At 6-foot-3 and 190 pounds, Pogge is built like a power forward that could crush people across the ice. Such aggressiveness can be the bane of goalies, though.

The film reveals Pogge is a lot calmer this season, moving around much less and playing a more conservative and effective style.

"You watch game tape, you realize you didn't do too much in that game,” Pogge said. "You felt good. You realize you don't have to move that far to achieve more. That's part of a young goalie's problem. I'm starting to learn to be more compact and efficient.''

That allows him to zone in on Xs and Os. Toronto coach Greg Gilbert has noticed Pogge is a lot better at reading the forecheck and at setting up the puck for his defensemen. It all adds up to consistency – Pogge has yet to lose back-to-back starts this season and is 21-6-4.

"He's come a long way,” Gilbert said. "He's got a pro goalie's mentality now. Goalies are in the net for 60 minutes a game, so you have to conserve energy, be efficient.''

Larger than life --Manitoba coach Scott Arniel has become a big man around Winnipeg.

Maybe a little too big for his liking.

As part of the team's latest marketing push, Arniel is the featured – and huge – face on several billboards in town.

"It's part of my job to sell this team and to sell this franchise and I'll do anything I can to help put people in the building night in and night out,'' he told the Winnipeg Free Press. "But to see your mug up there, it's kind of embarrassing more than anything.''

Arniel told the newspaper feedback from the recognition has come from all quarters.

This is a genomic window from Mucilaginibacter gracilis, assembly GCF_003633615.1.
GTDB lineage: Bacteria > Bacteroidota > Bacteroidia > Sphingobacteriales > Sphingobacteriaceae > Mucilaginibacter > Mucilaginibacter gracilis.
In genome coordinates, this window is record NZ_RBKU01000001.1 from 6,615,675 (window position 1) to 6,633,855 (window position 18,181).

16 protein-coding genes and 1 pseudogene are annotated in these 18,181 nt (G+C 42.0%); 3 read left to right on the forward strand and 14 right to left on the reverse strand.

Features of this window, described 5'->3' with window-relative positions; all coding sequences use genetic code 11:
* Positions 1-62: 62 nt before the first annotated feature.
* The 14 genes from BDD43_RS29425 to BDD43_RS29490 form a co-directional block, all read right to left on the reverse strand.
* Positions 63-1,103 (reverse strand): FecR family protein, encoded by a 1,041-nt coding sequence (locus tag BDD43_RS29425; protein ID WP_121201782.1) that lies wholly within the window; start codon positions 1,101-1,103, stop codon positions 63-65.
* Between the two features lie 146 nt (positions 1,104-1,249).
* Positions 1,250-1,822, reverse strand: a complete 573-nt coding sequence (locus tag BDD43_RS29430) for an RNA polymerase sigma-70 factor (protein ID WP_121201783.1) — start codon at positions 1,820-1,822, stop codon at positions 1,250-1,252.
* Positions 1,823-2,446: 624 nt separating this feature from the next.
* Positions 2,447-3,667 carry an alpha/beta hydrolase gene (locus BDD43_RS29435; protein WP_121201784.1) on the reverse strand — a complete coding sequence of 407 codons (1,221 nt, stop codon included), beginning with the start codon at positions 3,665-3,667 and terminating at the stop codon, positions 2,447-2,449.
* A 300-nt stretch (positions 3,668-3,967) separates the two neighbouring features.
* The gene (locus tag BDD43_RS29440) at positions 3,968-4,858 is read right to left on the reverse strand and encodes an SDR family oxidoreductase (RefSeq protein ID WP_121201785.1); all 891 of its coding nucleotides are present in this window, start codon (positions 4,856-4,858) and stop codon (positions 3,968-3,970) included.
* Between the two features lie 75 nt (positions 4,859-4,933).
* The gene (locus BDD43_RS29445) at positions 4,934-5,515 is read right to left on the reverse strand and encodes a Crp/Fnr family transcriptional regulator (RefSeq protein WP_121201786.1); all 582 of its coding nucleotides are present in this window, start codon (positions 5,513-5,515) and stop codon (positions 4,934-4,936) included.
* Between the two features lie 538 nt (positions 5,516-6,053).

"Well, my daughter (Stephanie) bugs me about this more than anybody,'' Arniel said. "When this thing went up, I started getting so many e-mails and text messages from so many people, all my buddies …

"Yeah, there was one about one of them driving home and that I was scaring his kids. And there was another one about my big head. Somebody else was asking if my head pops out off the (billboard).''

AHL Notes -- Philadelphia was victimized by some of its former players last weekend. Niko Dimitrakos scored the game-winning shootout goal for Binghamton on Feb. 29, and, on Sunday, Kiel McLeod and Marc Cavosie assisted on the game-tying and game-winning goals, respectively, for the Albany River Rats. That contest marked the first time this season Philadelphia had lost when leading after two periods. ... Four of Iowa goalie Tobias Stephan's five wins in February came via shutout. … Syracuse backup goalie Karl Goehring sat on the bench from Feb. 1-23. He then started five straight, going 4-0-0-1 and stopping 152 of 157 shots for a .968 save percentage. In the one shootout loss, to Wilkes-Barre/Scranton, he denied seven of nine shootout attempts and also stopped a penalty shot earlier in the game. ... In four games last week, the Syracuse Crunch scored a total of 10 goals, by eight different scorers. Syracuse had 13 different players register at least a point, including Goehring, against Toronto on Feb. 29. … Chicago defenseman Brian Sipotz dyed his hair blue last week, following through on a promise to fans to raise money for charity. Wolves fans had four weeks to donate funds in support of their favorite color, with blue ultimately garnering the most cash. Sipotz raised more than $2,000. ... Quad City set an AHL record by participating in its 17th shootout of the season, on March 1 in Manitoba. … In honor of National Procrastination Week, Grand Rapids made a last-minute offer to fans who put off going to Van Andel Arena to see Darren McCarty play for the Griffins. With Wednesday's contest against Toronto expected to be McCarty's final home game, the Griffins offered free admission to all such procrastinators. The catch? They had to wait until the second intermission to enter the arena.